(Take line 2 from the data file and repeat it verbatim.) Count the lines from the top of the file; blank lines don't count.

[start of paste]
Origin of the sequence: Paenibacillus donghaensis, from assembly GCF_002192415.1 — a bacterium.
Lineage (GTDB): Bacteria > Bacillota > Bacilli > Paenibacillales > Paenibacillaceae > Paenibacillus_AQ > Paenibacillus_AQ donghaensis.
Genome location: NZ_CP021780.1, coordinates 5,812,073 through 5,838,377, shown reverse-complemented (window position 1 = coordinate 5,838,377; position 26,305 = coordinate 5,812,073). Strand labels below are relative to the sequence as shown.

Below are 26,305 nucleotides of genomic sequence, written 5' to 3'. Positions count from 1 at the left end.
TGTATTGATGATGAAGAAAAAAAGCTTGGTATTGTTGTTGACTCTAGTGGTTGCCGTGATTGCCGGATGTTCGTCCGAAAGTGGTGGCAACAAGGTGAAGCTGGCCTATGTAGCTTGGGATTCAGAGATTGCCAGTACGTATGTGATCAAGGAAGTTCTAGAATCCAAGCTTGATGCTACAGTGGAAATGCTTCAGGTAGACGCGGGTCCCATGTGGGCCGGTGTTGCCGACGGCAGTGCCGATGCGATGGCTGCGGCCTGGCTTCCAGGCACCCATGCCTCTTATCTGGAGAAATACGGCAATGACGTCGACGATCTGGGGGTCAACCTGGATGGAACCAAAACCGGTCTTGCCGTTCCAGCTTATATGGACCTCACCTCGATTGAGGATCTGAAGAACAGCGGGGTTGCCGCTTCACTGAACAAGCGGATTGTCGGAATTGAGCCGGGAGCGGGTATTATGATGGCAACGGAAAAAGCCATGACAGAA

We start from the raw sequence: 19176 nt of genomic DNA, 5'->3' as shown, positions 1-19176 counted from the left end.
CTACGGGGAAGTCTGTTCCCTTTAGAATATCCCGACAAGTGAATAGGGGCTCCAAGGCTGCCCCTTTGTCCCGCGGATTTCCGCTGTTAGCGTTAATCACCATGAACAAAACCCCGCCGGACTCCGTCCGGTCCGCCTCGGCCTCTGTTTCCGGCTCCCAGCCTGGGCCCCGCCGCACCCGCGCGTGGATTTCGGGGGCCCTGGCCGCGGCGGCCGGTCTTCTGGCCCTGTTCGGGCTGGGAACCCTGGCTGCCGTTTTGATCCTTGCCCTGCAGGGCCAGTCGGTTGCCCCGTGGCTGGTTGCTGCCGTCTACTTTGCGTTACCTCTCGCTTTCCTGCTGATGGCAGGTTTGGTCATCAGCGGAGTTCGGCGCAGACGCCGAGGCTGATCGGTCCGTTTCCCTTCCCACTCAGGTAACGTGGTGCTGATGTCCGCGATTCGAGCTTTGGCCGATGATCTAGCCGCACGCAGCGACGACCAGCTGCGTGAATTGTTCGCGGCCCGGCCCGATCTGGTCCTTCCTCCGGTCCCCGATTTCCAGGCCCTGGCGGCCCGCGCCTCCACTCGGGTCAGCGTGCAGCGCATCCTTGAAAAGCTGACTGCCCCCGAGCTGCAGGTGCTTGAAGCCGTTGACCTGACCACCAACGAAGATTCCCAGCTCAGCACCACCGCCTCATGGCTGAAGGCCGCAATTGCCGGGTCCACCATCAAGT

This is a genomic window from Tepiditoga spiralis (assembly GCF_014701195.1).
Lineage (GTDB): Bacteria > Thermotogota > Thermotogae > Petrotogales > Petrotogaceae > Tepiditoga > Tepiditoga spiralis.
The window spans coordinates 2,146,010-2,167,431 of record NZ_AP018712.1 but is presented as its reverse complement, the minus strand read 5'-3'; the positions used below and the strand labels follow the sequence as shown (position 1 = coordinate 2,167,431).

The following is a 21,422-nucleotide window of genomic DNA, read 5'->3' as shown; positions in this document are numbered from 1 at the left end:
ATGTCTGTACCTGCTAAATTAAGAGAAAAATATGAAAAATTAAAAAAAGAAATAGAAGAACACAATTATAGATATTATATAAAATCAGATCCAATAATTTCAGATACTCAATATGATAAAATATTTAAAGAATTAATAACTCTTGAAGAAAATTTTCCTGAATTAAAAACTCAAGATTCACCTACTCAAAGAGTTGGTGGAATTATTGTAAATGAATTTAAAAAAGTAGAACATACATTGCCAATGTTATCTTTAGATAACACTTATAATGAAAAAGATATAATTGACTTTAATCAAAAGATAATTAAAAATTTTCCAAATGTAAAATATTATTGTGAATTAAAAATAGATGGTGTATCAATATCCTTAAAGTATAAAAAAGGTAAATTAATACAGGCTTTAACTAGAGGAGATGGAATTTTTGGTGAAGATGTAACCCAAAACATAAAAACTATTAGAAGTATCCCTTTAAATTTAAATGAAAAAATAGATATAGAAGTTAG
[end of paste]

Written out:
Lineage (GTDB): Bacteria > Bacillota > Bacilli > Paenibacillales > Paenibacillaceae > Paenibacillus_AQ > Paenibacillus_AQ donghaensis.